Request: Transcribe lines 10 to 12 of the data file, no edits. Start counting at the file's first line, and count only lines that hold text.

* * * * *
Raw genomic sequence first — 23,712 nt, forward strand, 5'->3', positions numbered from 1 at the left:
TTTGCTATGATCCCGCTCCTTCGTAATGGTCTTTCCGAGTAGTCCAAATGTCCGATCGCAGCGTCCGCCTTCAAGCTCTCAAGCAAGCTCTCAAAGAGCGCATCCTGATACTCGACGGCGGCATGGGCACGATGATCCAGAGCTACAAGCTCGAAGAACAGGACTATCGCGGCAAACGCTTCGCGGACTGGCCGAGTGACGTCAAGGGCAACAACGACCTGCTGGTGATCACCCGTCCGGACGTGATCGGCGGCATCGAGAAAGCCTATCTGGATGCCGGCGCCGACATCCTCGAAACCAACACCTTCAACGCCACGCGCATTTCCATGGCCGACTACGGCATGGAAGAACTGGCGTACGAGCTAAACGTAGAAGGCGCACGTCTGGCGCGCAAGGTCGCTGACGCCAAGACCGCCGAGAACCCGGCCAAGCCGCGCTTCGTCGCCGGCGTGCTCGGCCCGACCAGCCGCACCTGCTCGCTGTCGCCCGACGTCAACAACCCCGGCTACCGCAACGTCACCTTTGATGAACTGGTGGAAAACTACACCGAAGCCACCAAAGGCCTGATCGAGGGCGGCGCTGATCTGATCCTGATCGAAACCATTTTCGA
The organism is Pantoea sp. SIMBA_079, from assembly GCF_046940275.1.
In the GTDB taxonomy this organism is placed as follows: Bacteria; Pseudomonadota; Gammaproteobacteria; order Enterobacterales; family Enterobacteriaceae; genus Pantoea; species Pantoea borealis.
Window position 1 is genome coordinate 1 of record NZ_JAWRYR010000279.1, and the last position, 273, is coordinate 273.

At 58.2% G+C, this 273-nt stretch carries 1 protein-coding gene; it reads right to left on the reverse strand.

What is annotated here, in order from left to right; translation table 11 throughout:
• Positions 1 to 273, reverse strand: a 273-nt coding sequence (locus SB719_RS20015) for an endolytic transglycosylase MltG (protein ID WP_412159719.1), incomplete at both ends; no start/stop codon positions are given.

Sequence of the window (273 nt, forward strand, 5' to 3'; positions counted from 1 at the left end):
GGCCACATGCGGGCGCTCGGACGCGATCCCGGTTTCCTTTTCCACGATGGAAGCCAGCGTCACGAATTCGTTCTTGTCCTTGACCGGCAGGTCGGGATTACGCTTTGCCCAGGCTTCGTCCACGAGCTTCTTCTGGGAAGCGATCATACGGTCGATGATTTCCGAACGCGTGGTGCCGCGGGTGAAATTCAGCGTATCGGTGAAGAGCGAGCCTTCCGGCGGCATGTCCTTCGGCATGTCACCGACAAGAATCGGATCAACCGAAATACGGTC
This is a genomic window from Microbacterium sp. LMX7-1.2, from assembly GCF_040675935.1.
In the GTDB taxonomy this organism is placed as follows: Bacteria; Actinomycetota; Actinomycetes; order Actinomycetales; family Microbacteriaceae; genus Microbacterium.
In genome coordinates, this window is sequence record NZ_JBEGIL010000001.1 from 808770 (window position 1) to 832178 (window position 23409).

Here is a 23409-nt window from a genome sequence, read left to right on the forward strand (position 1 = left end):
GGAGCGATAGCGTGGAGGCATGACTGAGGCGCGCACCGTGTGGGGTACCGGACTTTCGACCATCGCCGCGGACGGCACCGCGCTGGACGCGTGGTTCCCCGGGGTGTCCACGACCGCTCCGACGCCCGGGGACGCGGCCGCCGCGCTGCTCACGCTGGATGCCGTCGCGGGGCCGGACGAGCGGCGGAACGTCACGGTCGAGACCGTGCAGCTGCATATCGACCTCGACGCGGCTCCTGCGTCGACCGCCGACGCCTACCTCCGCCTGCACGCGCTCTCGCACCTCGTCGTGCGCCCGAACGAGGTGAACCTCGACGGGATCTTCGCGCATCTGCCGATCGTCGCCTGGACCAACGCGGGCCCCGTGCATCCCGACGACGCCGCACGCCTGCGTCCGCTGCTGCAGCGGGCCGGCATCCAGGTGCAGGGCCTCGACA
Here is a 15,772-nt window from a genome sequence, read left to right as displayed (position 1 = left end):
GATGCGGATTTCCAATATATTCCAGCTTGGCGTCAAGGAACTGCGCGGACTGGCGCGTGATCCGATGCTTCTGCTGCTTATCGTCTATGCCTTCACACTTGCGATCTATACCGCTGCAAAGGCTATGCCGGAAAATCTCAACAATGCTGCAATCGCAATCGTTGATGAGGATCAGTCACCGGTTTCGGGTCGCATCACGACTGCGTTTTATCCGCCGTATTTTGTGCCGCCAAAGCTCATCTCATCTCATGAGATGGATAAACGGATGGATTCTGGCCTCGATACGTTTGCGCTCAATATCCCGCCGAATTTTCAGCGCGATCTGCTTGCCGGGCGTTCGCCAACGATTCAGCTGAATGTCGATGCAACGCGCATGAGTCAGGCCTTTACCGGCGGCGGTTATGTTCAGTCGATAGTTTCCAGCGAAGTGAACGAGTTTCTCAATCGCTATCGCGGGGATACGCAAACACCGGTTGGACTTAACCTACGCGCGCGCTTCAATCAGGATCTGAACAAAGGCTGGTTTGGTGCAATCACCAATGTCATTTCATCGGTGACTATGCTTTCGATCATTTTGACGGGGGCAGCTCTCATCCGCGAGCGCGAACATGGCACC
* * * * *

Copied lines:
GGCCACATGCGGGCGCTCGGACGCGATCCCGGTTTCCTTTTCCACGATGGAAGCCAGCGTCACGAATTCGTTCTTGTCCTTGACCGGCAGGTCGGGATTACGCTTTGCCCAGGCTTCGTCCACGAGCTTCTTCTGGGAAGCGATCATACGGTCGATGATTTCCGAACGCGTGGTGCCGCGGGTGAAATTCAGCGTATCGGTGAAGAGCGAGCCTTCCGGCGGCATGTCCTTCGGCATGTCACCGACAAGAATCGGATCAACCGAAATACGGTC
This is a genomic window from Microbacterium sp. LMX7-1.2, from assembly GCF_040675935.1.
In the GTDB taxonomy this organism is placed as follows: Bacteria; Actinomycetota; Actinomycetes; order Actinomycetales; family Microbacteriaceae; genus Microbacterium.